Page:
I'm listening to the Sonata no. 8 by Prokofiev, performed by Vladimir Ashkenazy.
Hubby cubby and I have been busy little bees these past two weeks. After living with it for a year, we finally bit the bullet and switched my art room and the library. Even with sky tubes, there was no view for my birds and me when I worked, which was not good since that is where I spend most of my time.
Now my library has just enough light for reading. I keep my fiction here.
And now my work room has light with views, which I enjoy while working.
Even my birdies have a view. I got a branch from the woods and propped it up in an old Christmas tree stand.
I have another surprise but it will have to wait until next week. (That's called a "teaser", folks.)
The Trial of Lizzie Borden was a good, step by step exploration of the mystery of the Borden murders.
We all know the rhyme:
Lizzy Borden took an axe
Gave her mother forty whacks
When she saw what she had done
Gave her father forty-one.
But did she? She was acquitted for the murder.
To start at the beginning:
Lizzie Borden was ironing handkerchiefs in the dining room and Maggie, the house servant, was washing windows on the top floor.
11:00am, Lizzie called to Maggie to come downstairs quickly for someone
killed her father. Later her stepmother was also found dead in the
upstairs bedroom. Both had been murdered with an ax.
According to autopsies, and blood coagulation, the mother had been killed an hour and a half earlier than the father.
community of River Falls, Massachusetts, was completely unprepared for
such a grotesque crime. The police seemed to be the least prepared. They
couldn't find the murder weapon, they found no clothes of Lizzie's that
had any blood on it, and although fingerprint samples were available at
the time, they refused to use them, considering them unreliable.
seemed to have incriminating evidence, such as one who had a note
written by Lizzie, refused to cooperate and the police refused to press
Eventually an ax head was found but without the
handle. It turns out Lizzie burned a dress the next day of the murders
and her statements and alibis were tenuous and contradictory.
However, all the police had to go on was circumstantial evidence.
Robertson takes the reader through everyone's testimony, the events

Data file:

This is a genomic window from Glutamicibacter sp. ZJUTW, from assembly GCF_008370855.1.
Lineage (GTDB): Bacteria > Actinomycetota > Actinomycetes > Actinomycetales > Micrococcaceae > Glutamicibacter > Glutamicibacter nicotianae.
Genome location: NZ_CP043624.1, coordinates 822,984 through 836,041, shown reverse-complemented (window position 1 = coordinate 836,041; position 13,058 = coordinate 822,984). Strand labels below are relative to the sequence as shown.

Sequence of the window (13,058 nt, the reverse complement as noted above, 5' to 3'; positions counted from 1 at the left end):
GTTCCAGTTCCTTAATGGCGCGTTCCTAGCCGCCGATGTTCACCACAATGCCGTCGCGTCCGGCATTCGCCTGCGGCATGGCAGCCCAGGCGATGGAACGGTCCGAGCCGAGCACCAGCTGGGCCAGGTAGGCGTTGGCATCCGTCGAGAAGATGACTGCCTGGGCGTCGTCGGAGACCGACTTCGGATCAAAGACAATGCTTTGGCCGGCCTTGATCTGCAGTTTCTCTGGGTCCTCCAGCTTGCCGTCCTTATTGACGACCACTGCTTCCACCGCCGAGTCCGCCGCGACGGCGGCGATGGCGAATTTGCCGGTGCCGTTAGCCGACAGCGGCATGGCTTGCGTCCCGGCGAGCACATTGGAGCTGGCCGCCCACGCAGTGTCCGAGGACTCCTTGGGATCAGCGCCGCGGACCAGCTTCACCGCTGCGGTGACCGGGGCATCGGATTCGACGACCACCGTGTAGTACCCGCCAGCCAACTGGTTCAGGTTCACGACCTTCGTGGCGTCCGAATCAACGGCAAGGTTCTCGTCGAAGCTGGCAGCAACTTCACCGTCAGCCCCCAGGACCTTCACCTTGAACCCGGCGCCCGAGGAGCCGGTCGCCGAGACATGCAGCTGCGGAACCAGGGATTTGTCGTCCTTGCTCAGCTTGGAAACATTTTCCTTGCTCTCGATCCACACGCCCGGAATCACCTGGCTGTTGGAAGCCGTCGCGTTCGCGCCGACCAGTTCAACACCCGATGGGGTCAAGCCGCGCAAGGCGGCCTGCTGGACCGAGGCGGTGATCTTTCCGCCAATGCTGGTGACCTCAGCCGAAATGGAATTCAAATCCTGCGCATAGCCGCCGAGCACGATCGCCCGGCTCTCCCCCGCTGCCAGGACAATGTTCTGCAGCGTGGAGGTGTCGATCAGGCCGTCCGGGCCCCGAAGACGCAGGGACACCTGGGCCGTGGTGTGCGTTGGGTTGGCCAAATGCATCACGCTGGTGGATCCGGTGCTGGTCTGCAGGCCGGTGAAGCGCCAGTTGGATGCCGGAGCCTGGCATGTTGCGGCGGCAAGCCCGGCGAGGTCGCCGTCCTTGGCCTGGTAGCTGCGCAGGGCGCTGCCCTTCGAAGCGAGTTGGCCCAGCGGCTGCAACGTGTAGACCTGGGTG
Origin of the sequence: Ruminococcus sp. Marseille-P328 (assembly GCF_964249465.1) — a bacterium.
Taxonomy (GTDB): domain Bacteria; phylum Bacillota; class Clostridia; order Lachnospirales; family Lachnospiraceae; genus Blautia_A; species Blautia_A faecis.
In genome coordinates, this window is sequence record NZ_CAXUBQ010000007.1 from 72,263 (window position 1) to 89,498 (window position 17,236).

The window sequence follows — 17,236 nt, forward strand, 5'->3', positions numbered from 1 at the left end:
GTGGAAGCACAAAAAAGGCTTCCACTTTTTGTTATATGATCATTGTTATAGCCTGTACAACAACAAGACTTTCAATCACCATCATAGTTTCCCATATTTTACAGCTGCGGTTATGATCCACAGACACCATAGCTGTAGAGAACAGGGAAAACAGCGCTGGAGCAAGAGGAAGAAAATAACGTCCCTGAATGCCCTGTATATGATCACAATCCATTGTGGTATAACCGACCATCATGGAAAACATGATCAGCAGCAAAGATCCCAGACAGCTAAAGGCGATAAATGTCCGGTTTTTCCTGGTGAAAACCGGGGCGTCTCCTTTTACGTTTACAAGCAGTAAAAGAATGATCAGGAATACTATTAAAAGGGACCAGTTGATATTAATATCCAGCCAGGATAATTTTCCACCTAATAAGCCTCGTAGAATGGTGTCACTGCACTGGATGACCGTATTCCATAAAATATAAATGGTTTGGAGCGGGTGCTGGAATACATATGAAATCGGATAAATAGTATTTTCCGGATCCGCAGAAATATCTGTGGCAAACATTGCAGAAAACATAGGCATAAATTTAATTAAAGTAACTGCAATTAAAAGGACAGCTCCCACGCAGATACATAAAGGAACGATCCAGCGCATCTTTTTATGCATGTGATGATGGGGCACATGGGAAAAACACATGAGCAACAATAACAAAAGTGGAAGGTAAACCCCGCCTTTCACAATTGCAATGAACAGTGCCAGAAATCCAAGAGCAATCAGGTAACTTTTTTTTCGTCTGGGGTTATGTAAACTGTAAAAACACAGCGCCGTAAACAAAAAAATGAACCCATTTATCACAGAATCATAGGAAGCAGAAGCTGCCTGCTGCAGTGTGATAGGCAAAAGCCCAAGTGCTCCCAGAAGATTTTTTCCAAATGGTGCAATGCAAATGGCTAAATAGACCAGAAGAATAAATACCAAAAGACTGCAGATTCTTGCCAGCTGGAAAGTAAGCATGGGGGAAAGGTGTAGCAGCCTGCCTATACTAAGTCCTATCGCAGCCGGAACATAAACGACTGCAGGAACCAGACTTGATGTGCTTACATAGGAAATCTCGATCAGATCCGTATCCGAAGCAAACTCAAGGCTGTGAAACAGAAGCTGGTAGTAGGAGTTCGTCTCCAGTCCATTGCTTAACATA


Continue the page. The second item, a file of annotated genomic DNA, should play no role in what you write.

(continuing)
themselves and the court trial. Some of it gets a bit long, but is still
interesting. I felt both the prosecutor and defense lawyers used too
much speculation and subjective feelings as to how or why Lizzie Borden,
a wealthy young woman, could or could not be capable of such a heinous
In the end, the defense won. It took the jury barely
ninety minutes to decide the Lizzie was not guilty. Apparently Lizzie's
gender and station in society won the day.
But did it?
being set free, Lizzie determined to return to her home and continue as
she left off. But the support that her friends and church gave her
while she was on trial eroded and she soon found herself alone.
and her sister Emma decided to move and bought an expensive house on an estate. Lizzie
then began to show peculiarities that showed another side to her. She
kept strange, bohemian friends. After a while the home life became so
unsupportable for her sister that she moved away.
It also came
out the Lizzie was a thief. Furniture and jewelry stores discovered
she was stealing from them and refused to accept her patronage after
The case has been cold since 1893 and some questions will never be answered:
Lizzie Bordon didn't kill her parents, who did? The house was securely
locked. And where was the murderer hiding for an hour and a half
undetected between the murders?
Was Lizzie a psychopath or temporarily insane?
What happened to the murder weapon?
We'll never know.
will we? Robertson mentions concealed documentation of the trial that
is classified because of some ruling over 120 years old. Maybe a law can
overturn the classification and the documents can be unsealed and shed
new light on one of the most famous cold cases in America.
The only books in the art room I put on the top shelf for Percy to shred. Cheapest parrot toy ever and no more than what those authors deserve.
And a hint for next week:
What are those things on the bottom of my art book shelves in the dining room?
Tune in next week to find out. Same Bat time; same Bat channel.